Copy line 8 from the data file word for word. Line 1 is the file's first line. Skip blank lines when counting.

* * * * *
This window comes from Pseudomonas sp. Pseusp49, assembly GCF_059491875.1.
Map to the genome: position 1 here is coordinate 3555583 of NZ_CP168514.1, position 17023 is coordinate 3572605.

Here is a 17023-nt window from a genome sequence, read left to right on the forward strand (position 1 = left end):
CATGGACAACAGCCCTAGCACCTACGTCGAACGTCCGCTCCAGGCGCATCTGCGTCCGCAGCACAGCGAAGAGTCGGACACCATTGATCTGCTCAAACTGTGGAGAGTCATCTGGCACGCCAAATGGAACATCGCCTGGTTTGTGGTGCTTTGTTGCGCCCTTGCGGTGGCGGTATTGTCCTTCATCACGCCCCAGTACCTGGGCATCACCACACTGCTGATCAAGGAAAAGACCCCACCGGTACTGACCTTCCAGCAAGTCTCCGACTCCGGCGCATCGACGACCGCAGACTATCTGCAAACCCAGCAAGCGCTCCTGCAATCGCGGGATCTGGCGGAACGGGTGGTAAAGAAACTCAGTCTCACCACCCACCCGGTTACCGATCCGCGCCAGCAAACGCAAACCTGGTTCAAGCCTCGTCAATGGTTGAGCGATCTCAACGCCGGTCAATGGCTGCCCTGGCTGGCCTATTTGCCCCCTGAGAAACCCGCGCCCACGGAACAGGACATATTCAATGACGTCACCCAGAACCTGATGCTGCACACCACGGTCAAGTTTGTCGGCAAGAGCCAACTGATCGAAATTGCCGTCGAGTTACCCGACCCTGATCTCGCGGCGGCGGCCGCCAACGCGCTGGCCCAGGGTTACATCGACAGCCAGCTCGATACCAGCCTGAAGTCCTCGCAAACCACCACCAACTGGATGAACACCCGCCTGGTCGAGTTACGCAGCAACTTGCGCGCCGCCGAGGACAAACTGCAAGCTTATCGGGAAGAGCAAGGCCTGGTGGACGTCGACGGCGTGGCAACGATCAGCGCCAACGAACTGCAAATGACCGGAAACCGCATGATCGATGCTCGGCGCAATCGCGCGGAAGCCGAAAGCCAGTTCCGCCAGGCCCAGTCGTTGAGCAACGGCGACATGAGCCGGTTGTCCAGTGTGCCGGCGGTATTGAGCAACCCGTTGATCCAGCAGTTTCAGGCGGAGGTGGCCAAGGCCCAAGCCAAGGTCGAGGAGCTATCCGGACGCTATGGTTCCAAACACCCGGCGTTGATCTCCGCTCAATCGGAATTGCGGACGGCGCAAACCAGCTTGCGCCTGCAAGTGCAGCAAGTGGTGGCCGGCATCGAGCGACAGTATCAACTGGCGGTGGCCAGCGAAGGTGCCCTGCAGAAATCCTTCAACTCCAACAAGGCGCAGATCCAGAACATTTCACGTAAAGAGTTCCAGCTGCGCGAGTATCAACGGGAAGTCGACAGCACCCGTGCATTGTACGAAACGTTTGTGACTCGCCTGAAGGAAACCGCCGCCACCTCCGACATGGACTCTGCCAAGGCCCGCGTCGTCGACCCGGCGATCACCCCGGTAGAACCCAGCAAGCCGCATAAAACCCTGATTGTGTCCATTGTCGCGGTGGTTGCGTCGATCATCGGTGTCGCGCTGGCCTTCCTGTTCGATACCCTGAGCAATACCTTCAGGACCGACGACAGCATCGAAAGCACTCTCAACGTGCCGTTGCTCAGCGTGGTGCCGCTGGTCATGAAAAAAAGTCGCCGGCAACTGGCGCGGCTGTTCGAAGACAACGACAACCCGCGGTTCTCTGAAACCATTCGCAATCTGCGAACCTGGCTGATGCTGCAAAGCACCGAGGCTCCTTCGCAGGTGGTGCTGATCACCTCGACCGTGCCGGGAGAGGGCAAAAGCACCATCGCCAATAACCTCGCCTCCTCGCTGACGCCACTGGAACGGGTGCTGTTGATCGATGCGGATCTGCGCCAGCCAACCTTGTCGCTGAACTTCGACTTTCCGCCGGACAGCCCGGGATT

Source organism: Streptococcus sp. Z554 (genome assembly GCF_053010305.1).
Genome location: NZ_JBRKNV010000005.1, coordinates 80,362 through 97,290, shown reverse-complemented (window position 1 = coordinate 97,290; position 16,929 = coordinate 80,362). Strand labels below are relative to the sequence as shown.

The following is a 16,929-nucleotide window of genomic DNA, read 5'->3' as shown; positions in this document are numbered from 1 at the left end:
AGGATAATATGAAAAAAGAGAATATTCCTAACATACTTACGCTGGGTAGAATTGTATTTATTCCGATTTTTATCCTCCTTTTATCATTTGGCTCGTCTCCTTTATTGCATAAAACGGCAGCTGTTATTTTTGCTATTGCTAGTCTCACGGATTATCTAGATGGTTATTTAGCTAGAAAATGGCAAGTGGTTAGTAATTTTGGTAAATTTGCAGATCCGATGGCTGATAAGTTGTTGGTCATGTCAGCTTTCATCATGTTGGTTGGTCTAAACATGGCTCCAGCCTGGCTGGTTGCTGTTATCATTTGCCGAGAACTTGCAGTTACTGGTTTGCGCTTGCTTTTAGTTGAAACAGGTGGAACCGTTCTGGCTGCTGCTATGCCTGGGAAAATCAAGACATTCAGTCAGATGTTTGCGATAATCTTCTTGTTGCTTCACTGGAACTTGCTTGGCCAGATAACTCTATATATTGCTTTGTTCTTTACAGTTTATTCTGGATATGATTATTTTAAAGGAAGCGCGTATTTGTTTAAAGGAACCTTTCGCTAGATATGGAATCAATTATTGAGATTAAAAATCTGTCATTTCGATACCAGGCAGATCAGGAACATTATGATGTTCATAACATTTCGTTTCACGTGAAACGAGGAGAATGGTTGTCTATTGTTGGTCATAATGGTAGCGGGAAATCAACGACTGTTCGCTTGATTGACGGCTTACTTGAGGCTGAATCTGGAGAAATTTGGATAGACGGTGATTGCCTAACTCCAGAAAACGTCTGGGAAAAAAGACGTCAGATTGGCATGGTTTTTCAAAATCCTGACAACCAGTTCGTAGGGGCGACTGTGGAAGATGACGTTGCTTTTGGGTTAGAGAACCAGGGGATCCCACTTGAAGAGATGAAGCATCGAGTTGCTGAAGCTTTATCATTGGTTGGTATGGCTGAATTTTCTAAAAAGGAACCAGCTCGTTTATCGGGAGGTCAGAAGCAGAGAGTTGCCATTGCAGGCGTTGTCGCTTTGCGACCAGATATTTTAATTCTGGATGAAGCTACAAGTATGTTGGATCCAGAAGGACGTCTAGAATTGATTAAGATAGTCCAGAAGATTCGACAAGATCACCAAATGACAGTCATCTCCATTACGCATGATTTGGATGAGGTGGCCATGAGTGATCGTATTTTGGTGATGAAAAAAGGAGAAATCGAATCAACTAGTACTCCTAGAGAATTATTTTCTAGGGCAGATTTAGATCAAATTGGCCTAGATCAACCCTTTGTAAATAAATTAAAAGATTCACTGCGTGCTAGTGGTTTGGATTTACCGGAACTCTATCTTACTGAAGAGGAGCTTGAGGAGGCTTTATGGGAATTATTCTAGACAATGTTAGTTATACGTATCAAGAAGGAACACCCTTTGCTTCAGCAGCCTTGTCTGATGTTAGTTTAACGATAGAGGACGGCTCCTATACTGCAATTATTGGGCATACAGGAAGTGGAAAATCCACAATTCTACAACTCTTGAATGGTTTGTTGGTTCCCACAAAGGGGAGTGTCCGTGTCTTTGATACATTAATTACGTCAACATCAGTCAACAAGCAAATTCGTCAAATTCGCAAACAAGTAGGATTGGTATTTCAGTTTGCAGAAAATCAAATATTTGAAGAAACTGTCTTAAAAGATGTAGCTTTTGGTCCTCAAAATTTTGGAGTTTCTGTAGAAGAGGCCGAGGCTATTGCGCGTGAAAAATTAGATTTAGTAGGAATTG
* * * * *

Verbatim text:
AGGATAATATGAAAAAAGAGAATATTCCTAACATACTTACGCTGGGTAGAATTGTATTTATTCCGATTTTTATCCTCCTTTTATCATTTGGCTCGTCTCCTTTATTGCATAAAACGGCAGCTGTTATTTTTGCTATTGCTAGTCTCACGGATTATCTAGATGGTTATTTAGCTAGAAAATGGCAAGTGGTTAGTAATTTTGGTAAATTTGCAGATCCGATGGCTGATAAGTTGTTGGTCATGTCAGCTTTCATCATGTTGGTTGGTCTAAACATGGCTCCAGCCTGGCTGGTTGCTGTTATCATTTGCCGAGAACTTGCAGTTACTGGTTTGCGCTTGCTTTTAGTTGAAACAGGTGGAACCGTTCTGGCTGCTGCTATGCCTGGGAAAATCAAGACATTCAGTCAGATGTTTGCGATAATCTTCTTGTTGCTTCACTGGAACTTGCTTGGCCAGATAACTCTATATATTGCTTTGTTCTTTACAGTTTATTCTGGATATGATTATTTTAAAGGAAGCGCGTATTTGTTTAAAGGAACCTTTCGCTAGATATGGAATCAATTATTGAGATTAAAAATCTGTCATTTCGATACCAGGCAGATCAGGAACATTATGATGTTCATAACATTTCGTTTCACGTGAAACGAGGAGAATGGTTGTCTATTGTTGGTCATAATGGTAGCGGGAAATCAACGACTGTTCGCTTGATTGACGGCTTACTTGAGGCTGAATCTGGAGAAATTTGGATAGACGGTGATTGCCTAACTCCAGAAAACGTCTGGGAAAAAAGACGTCAGATTGGCATGGTTTTTCAAAATCCTGACAACCAGTTCGTAGGGGCGACTGTGGAAGATGACGTTGCTTTTGGGTTAGAGAACCAGGGGATCCCACTTGAAGAGATGAAGCATCGAGTTGCTGAAGCTTTATCATTGGTTGGTATGGCTGAATTTTCTAAAAAGGAACCAGCTCGTTTATCGGGAGGTCAGAAGCAGAGAGTTGCCATTGCAGGCGTTGTCGCTTTGCGACCAGATATTTTAATTCTGGATGAAGCTACAAGTATGTTGGATCCAGAAGGACGTCTAGAATTGATTAAGATAGTCCAGAAGATTCGACAAGATCACCAAATGACAGTCATCTCCATTACGCATGATTTGGATGAGGTGGCCATGAGTGATCGTATTTTGGTGATGAAAAAAGGAGAAATCGAATCAACTAGTACTCCTAGAGAATTATTTTCTAGGGCAGATTTAGATCAAATTGGCCTAGATCAACCCTTTGTAAATAAATTAAAAGATTCACTGCGTGCTAGTGGTTTGGATTTACCGGAACTCTATCTTACTGAAGAGGAGCTTGAGGAGGCTTTATGGGAATTATTCTAGACAATGTTAGTTATACGTATCAAGAAGGAACACCCTTTGCTTCAGCAGCCTTGTCTGATGTTAGTTTAACGATAGAGGACGGCTCCTATACTGCAATTATTGGGCATACAGGAAGTGGAAAATCCACAATTCTACAACTCTTGAATGGTTTGTTGGTTCCCACAAAGGGGAGTGTCCGTGTCTTTGATACATTAATTACGTCAACATCAGTCAACAAGCAAATTCGTCAAATTCGCAAACAAGTAGGATTGGTATTTCAGTTTGCAGAAAATCAAATATTTGAAGAAACTGTCTTAAAAGATGTAGCTTTTGGTCCTCAAAATTTTGGAGTTTCTGTAGAAGAGGCCGAGGCTATTGCGCGTGAAAAATTAGATTTAGTAGGAATTG